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Keywords:

  • prostate;
  • carcinoma;
  • biopsy;
  • atypical small acinar proliferation;
  • diagnosis

Objective To determine the clinical significance of nondiagnostic small acini showing cellular atypia (atypical small acinar proliferation) in prostatic biopsies of patients with clinical findings suggestive of malignancy.

Patients and methods Of 331 patients who underwent thin-core biopsy of the prostate over a 30-month period, 21 (6.3%) had atypical histological features, and of these 17 underwent repeat biopsy. In addition, a further 20 patients with normal histology underwent repeat biopsy for persistent abnormal clinical findings. The incidence and Gleason score of carcinomas subsequently diagnosed in the two groups were compared. The predictive significance of patient age, prostate specific antigen (PSA) level and digital rectal examination (DRE) findings were compared between both patient groups, those in each group subsequently found to have carcinoma, and between patients with malignant or normal repeat biopsies who had either atypical or normal initial biopsies.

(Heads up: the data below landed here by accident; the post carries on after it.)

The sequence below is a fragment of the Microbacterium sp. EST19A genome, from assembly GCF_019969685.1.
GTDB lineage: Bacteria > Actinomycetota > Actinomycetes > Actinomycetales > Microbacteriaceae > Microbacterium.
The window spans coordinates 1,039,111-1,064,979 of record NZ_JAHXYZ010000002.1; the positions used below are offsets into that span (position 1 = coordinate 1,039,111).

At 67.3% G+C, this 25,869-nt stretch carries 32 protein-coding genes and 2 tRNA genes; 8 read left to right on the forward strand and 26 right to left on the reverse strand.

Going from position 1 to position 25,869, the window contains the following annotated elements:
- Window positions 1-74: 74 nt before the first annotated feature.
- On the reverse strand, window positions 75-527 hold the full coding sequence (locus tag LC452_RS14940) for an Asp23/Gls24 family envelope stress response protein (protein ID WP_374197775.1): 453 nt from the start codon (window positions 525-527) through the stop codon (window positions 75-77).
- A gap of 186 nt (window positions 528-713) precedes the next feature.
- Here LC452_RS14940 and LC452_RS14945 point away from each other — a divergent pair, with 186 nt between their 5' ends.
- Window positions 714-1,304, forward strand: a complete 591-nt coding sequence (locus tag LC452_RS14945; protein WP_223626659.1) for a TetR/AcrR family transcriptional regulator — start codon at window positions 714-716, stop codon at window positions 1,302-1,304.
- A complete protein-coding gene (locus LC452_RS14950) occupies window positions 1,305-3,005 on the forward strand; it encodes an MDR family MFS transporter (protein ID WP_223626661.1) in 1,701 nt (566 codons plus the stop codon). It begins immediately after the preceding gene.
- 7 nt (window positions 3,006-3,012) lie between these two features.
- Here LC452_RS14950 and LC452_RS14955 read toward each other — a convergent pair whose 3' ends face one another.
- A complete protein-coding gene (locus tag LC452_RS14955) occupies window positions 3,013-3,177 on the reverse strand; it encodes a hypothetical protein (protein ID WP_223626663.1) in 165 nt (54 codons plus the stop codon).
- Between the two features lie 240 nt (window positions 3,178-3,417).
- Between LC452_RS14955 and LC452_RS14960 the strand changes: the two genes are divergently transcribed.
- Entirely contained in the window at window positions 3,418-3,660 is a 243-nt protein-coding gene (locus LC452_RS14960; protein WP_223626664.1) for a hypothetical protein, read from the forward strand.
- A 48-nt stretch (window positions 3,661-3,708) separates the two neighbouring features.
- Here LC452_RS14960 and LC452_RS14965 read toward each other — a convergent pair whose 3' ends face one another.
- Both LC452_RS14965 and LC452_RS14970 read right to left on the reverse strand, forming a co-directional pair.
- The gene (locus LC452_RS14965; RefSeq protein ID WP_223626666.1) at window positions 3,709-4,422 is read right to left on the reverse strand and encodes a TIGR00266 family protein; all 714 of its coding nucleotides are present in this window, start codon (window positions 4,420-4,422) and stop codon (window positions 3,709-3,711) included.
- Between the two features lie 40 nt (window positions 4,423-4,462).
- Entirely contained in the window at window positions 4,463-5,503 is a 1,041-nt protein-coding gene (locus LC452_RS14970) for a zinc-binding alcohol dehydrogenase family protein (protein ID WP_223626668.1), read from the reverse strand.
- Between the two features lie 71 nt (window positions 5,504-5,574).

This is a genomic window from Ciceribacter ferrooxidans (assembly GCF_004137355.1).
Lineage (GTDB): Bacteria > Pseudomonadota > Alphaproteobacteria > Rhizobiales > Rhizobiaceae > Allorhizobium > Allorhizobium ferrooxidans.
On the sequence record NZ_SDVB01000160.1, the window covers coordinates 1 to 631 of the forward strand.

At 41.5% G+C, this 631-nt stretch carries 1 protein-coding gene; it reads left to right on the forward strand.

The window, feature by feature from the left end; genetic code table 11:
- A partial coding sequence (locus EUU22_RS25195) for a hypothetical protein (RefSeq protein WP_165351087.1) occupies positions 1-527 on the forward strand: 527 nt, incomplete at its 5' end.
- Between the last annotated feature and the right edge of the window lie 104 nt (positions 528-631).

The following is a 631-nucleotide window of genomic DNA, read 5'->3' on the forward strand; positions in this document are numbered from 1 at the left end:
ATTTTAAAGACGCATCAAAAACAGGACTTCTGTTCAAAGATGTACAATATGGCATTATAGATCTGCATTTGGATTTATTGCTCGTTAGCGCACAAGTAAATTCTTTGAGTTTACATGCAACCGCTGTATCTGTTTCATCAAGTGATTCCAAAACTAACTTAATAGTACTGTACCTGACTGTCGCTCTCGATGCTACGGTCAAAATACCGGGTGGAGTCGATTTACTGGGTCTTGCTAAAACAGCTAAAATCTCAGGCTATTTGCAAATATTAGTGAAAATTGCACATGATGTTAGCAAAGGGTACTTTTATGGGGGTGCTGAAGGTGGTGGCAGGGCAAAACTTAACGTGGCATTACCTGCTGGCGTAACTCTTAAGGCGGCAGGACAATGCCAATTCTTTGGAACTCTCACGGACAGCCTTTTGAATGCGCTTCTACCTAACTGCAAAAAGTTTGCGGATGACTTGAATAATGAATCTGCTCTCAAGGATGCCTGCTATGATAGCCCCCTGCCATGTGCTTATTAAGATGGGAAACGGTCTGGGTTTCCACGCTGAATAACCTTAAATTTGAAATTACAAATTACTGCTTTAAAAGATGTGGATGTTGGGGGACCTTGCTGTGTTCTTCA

Results Nine patients with atypical histology and four with normal histology on initial biopsy were found to have carcinoma on subsequent biopsy (P = 0.036). The site of carcinoma diagnosed in the repeat biopsy frequently differed from that of the initial atypical biopsy. The Gleason primary pattern was not significantly different between the groups. Neither patient age, PSA level nor DRE findings differed between patients with initial normal or atypical biopsy, or in these groups for those in whom carcinoma was subsequently diagnosed. These clinical features did not distinguish between those with carcinoma or normal findings on repeat biopsy who had an initial atypical biopsy, while only PSA level varied significantly in patients with normal or malignant repeat biopsy in the group with an initial normal biopsy.

Conclusion The presence of atypia on initial biopsy is a strong predictor of malignancy in subsequent biopsy specimens.